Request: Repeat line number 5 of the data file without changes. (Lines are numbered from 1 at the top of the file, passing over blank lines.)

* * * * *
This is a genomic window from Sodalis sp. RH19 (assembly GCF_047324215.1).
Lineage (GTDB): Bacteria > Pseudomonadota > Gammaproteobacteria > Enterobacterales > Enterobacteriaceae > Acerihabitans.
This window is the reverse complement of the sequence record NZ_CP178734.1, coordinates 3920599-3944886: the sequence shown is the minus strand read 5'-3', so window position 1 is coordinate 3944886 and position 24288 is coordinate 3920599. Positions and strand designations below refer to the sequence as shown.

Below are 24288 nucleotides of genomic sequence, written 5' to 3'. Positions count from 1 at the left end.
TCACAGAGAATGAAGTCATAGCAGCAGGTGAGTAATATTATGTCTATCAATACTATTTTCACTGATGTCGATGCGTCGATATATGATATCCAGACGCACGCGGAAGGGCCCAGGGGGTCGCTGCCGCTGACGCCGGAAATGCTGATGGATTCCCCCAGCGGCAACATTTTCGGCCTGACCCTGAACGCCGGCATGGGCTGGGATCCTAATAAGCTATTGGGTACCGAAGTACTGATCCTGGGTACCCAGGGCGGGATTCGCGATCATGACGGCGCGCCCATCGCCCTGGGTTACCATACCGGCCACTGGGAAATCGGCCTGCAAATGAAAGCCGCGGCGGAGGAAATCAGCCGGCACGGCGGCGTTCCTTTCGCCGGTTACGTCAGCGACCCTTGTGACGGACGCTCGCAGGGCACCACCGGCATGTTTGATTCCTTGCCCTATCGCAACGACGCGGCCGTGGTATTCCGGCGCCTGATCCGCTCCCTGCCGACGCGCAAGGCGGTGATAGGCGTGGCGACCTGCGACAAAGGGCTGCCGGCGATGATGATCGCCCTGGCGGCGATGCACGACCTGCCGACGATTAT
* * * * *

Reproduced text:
TCACAGAGAATGAAGTCATAGCAGCAGGTGAGTAATATTATGTCTATCAATACTATTTTCACTGATGTCGATGCGTCGATATATGATATCCAGACGCACGCGGAAGGGCCCAGGGGGTCGCTGCCGCTGACGCCGGAAATGCTGATGGATTCCCCCAGCGGCAACATTTTCGGCCTGACCCTGAACGCCGGCATGGGCTGGGATCCTAATAAGCTATTGGGTACCGAAGTACTGATCCTGGGTACCCAGGGCGGGATTCGCGATCATGACGGCGCGCCCATCGCCCTGGGTTACCATACCGGCCACTGGGAAATCGGCCTGCAAATGAAAGCCGCGGCGGAGGAAATCAGCCGGCACGGCGGCGTTCCTTTCGCCGGTTACGTCAGCGACCCTTGTGACGGACGCTCGCAGGGCACCACCGGCATGTTTGATTCCTTGCCCTATCGCAACGACGCGGCCGTGGTATTCCGGCGCCTGATCCGCTCCCTGCCGACGCGCAAGGCGGTGATAGGCGTGGCGACCTGCGACAAAGGGCTGCCGGCGATGATGATCGCCCTGGCGGCGATGCACGACCTGCCGACGATTAT